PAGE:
Black mollies are hardy little tropical fish that can tolerate water ranging from fresh to brackish, but thrive in freshwater best. The black molly is an excellent starter fish for those new to aquatic hobbies, especially if single sexes are kept. If you own both male and female black mollies, expect these prolific breeders to populate their tank with molly fry.
Black mollies are live-bearers, meaning that they do not spawn eggs like some other fish. The baby fish, also known as "fry," gestate inside the mother for a span of seven to eight weeks. When they emerge, fry will be fully formed -- all 40 to 100 of them. After being born, they should be removed from the tank, as the parents may attempt to eat some of the fry.
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As soon as they are born, black molly fry can eat adult flake food, although you may have to pulverize it some to make it easier for them to eat. It'll be important to separate the males from the females early on, as mollies reach sexual maturity at 8 weeks of age.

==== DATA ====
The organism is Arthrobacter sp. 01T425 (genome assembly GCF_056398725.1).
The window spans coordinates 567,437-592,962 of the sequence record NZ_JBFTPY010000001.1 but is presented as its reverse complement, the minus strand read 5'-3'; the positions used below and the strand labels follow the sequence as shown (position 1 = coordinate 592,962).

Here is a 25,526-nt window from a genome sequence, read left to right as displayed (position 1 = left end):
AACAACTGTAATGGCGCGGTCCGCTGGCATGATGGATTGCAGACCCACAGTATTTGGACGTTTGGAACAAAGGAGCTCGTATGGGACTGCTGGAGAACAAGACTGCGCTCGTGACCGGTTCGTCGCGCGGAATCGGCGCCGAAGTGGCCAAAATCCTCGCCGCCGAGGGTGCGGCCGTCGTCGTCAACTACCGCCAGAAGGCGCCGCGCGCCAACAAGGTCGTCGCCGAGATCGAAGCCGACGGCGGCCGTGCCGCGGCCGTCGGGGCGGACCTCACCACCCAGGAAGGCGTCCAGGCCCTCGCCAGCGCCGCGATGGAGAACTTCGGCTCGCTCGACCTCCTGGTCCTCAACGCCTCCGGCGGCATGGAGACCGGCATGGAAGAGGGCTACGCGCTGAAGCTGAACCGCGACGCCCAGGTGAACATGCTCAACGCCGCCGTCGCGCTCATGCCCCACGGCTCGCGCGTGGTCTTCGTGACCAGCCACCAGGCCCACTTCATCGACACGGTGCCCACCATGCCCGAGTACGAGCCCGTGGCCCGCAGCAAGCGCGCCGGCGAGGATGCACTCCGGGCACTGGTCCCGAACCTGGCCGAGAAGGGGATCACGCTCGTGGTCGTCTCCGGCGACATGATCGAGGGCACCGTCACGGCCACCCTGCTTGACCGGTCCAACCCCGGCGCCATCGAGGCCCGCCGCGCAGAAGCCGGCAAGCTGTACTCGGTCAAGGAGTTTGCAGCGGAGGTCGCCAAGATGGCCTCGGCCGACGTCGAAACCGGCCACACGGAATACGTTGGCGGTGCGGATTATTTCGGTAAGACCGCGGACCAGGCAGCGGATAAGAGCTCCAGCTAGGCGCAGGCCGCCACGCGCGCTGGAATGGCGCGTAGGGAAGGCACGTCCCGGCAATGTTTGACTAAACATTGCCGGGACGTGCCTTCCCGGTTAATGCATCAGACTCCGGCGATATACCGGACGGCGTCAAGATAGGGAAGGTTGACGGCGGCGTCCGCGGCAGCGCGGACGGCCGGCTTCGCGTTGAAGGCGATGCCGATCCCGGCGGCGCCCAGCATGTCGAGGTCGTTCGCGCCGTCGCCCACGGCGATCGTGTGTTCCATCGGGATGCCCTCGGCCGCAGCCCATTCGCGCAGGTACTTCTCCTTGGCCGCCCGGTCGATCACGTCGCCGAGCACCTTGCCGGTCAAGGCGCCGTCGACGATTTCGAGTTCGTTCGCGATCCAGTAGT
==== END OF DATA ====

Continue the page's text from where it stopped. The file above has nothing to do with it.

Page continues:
All Grown Up
By 4 months of age, black mollies are fully grown. And adult black molly can grow to be 5 inches in length, and if cared for properly, can live up to 5 years.
Mollies generally get along with most other tropical fish, and aren't prone to territorial aggression. There is the propensity for new molly owners to overfeed them, however, and they may steal food from other members of the tank. Feed black mollies only what they can eat in three minutes. If they are breeding, you should include live or frozen foods as a part of their diet. Bloodworms, brine shrimp and blackworms are all excellent choices.
Do You Want Fry With That?
If you decide to keep both sexes of black mollies in your tank, keep the females in your tank to a 2- or 3-to-1 ratio to the males. Males are naturally driven to keep up mating attempts. If there is only one female in the tank, she may become stressed and possibly die due to the constant demands from the males.
Fortunately, black mollies are very easy to sex; females are notoriously larger than their male counterparts. Male black mollies sport a stick-looking gonopodium, a modified anal fin that allows them to attach to the female mollies during mating.
There is little you will need to do to coax your mollies to bring about their next generation. As long as there are males and females in your aquarium nature will take its course, and you'll soon see a whole new cycle of baby black molly fry eagerly exploring their fascinating new world.